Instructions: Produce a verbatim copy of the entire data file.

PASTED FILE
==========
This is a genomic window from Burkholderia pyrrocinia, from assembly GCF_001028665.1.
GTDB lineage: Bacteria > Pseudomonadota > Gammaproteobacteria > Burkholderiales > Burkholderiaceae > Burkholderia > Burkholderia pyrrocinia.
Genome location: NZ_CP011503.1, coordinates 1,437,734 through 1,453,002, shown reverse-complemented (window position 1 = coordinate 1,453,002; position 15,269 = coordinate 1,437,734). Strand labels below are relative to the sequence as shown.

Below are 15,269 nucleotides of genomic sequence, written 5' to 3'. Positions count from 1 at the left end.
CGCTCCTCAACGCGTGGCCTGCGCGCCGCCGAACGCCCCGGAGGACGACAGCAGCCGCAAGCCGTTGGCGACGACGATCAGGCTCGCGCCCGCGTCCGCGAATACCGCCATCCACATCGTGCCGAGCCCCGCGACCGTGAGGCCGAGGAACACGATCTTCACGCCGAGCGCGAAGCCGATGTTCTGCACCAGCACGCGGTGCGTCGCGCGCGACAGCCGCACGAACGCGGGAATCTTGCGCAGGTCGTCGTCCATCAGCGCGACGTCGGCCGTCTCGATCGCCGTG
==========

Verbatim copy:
This is a genomic window from Burkholderia pyrrocinia, from assembly GCF_001028665.1.
GTDB lineage: Bacteria > Pseudomonadota > Gammaproteobacteria > Burkholderiales > Burkholderiaceae > Burkholderia > Burkholderia pyrrocinia.
Genome location: NZ_CP011503.1, coordinates 1,437,734 through 1,453,002, shown reverse-complemented (window position 1 = coordinate 1,453,002; position 15,269 = coordinate 1,437,734). Strand labels below are relative to the sequence as shown.

Below are 15,269 nucleotides of genomic sequence, written 5' to 3'. Positions count from 1 at the left end.
CGCTCCTCAACGCGTGGCCTGCGCGCCGCCGAACGCCCCGGAGGACGACAGCAGCCGCAAGCCGTTGGCGACGACGATCAGGCTCGCGCCCGCGTCCGCGAATACCGCCATCCACATCGTGCCGAGCCCCGCGACCGTGAGGCCGAGGAACACGATCTTCACGCCGAGCGCGAAGCCGATGTTCTGCACCAGCACGCGGTGCGTCGCGCGCGACAGCCGCACGAACGCGGGAATCTTGCGCAGGTCGTCGTCCATCAGCGCGACGTCGGCCGTCTCGATCGCCGTG